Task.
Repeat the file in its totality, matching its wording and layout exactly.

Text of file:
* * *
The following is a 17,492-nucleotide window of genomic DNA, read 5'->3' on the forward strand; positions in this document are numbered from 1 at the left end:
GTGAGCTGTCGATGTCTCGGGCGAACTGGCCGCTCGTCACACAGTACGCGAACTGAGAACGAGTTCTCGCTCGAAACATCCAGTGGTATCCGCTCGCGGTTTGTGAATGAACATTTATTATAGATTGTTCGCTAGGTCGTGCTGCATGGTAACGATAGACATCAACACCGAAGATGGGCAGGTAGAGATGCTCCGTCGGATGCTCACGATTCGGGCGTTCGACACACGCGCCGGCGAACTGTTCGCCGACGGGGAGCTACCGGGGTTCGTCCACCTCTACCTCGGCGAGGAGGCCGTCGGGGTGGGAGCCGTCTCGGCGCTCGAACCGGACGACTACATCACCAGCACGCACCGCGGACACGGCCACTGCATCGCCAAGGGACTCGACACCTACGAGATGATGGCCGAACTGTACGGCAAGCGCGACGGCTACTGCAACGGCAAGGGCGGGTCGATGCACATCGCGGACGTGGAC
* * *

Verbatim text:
The following is a 17,492-nucleotide window of genomic DNA, read 5'->3' on the forward strand; positions in this document are numbered from 1 at the left end:
GTGAGCTGTCGATGTCTCGGGCGAACTGGCCGCTCGTCACACAGTACGCGAACTGAGAACGAGTTCTCGCTCGAAACATCCAGTGGTATCCGCTCGCGGTTTGTGAATGAACATTTATTATAGATTGTTCGCTAGGTCGTGCTGCATGGTAACGATAGACATCAACACCGAAGATGGGCAGGTAGAGATGCTCCGTCGGATGCTCACGATTCGGGCGTTCGACACACGCGCCGGCGAACTGTTCGCCGACGGGGAGCTACCGGGGTTCGTCCACCTCTACCTCGGCGAGGAGGCCGTCGGGGTGGGAGCCGTCTCGGCGCTCGAACCGGACGACTACATCACCAGCACGCACCGCGGACACGGCCACTGCATCGCCAAGGGACTCGACACCTACGAGATGATGGCCGAACTGTACGGCAAGCGCGACGGCTACTGCAACGGCAAGGGCGGGTCGATGCACATCGCGGACGTGGAC